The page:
The second embodiment of the present invention illustrated in FIG. 3 is substantially similar to the first embodiment illustrated in FIG. 1 with the addition of a "fish scale" texture 22 on the interior of gripping member 10. The nature of the fish scale texture is that it allows gripping member 10 to be easily slid up the flower stem but will resist sliding down the flower stem thus stabilizing the gripping member on the stem.
The third embodiment of the present invention illustrated in FIG. 4 is substantially similar to the first embodiment illustrated in FIG. 1 with the addition of a plurality of annular rings 24 on the interior of gripping member 10. Annular rings 24 protrude inwardly toward the center of the gripping member and serve to stabilize the gripping member on the stem.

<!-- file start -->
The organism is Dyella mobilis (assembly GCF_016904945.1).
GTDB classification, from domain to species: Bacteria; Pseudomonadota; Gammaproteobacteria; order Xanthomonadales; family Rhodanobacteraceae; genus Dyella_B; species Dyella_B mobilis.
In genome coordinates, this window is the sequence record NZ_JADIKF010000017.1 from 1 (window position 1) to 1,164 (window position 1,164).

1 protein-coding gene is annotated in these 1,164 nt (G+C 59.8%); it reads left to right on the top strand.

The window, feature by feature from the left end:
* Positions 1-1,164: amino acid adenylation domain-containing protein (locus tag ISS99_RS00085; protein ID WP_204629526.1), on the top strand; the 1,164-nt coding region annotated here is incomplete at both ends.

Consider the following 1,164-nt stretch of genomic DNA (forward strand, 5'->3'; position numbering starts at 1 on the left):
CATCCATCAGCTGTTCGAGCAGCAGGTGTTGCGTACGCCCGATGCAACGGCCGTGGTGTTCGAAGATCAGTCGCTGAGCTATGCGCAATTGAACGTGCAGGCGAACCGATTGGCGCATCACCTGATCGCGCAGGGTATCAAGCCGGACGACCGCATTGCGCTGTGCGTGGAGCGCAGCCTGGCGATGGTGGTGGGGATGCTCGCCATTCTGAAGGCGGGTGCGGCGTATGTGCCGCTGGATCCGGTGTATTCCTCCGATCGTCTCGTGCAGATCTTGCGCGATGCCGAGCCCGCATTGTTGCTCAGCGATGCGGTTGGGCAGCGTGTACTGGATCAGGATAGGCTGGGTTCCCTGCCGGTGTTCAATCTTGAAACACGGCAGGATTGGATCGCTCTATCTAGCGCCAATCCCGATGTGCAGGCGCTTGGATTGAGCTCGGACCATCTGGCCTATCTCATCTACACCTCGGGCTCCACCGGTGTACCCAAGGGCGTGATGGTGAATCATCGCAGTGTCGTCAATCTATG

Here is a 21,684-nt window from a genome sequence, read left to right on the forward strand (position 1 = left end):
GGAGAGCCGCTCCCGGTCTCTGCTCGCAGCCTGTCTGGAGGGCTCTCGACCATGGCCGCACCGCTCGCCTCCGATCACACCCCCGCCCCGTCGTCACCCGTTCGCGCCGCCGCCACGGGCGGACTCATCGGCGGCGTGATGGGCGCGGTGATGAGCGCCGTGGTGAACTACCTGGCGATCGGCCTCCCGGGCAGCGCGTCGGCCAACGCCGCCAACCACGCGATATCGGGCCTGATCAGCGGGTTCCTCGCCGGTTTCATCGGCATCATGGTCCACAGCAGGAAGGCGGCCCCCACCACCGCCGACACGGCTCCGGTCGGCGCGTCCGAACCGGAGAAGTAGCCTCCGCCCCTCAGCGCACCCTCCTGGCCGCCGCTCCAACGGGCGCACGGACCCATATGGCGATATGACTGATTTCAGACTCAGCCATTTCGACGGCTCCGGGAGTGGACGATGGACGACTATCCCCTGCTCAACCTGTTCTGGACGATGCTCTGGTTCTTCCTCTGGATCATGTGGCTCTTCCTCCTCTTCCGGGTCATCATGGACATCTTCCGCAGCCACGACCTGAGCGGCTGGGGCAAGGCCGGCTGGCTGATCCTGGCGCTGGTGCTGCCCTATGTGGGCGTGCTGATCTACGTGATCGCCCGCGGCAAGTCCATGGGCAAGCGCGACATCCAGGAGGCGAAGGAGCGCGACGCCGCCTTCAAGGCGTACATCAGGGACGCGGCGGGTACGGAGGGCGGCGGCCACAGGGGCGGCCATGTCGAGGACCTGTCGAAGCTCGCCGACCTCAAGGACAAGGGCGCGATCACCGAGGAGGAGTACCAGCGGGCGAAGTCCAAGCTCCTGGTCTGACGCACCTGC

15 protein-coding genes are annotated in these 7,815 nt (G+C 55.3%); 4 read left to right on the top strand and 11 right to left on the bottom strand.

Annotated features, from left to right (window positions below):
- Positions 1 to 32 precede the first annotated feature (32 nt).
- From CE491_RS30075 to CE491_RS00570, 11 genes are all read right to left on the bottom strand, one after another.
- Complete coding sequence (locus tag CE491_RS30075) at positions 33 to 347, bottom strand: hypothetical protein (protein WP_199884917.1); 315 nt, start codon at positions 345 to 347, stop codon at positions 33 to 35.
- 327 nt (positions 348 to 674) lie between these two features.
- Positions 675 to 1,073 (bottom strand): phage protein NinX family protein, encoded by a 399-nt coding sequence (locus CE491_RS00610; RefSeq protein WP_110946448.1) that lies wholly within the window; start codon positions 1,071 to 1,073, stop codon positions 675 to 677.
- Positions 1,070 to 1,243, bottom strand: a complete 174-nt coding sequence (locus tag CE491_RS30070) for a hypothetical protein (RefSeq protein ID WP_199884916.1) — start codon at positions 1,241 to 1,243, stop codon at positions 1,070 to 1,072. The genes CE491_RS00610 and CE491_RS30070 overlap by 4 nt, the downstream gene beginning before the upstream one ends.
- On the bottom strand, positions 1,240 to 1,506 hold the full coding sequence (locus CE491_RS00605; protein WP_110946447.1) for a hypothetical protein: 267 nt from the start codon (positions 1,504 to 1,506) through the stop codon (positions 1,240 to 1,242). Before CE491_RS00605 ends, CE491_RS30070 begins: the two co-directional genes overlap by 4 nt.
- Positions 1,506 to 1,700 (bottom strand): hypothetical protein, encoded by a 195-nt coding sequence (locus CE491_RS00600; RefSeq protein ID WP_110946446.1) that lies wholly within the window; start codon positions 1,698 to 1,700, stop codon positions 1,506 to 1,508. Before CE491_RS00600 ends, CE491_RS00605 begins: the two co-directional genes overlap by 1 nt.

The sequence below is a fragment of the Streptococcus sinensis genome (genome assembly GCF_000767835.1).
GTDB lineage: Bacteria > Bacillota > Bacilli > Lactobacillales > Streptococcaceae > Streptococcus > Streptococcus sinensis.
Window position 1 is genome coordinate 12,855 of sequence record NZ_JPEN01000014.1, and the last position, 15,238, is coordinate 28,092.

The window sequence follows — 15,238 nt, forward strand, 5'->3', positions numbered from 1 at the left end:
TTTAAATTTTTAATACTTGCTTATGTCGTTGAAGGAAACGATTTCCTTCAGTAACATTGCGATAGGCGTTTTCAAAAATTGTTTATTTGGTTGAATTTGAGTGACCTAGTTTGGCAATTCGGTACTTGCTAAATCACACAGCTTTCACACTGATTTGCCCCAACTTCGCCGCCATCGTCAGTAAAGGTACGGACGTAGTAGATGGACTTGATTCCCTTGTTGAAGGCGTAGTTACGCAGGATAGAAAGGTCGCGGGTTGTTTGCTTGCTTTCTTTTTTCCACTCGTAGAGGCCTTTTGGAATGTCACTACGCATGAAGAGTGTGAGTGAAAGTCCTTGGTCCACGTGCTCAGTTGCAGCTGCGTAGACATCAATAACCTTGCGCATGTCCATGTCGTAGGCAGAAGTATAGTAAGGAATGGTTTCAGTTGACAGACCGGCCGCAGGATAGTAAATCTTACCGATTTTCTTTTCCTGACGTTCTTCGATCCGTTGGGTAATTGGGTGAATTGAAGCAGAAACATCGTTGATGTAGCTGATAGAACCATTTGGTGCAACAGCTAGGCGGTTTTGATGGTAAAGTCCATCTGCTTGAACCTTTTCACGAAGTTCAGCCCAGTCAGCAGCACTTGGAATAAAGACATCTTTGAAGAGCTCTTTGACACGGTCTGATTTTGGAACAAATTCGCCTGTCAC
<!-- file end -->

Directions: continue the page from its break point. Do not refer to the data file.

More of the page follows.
The fourth embodiment of the present invention illustrated in FIG. 5 includes a raised knurled surface on the inner circumferences of gripping member 10 and receiving member 14. The raised knurled surface 26 on gripping member 10 helps to stabilize the gripping member in position on the stem. The raised knurled surface 26 on receiving member 14 provides better gripping of the flower receptacle. As the receptacle the base of the flowers expands, the tissues of the receptacle will engage the raised knurled texture thus providing better support for the flower head as it blooms.
The fourth embodiment illustrated in FIG. 5 also includes gripping member 10 which has a slight taper. The taper of the gripping member is such that the inner circumference of the gripping member is less at the lower end than at the end where the receiving member is attached. The tapered gripping member may be incorporated into embodiments where it will assist in holding the gripping member in position on the stem.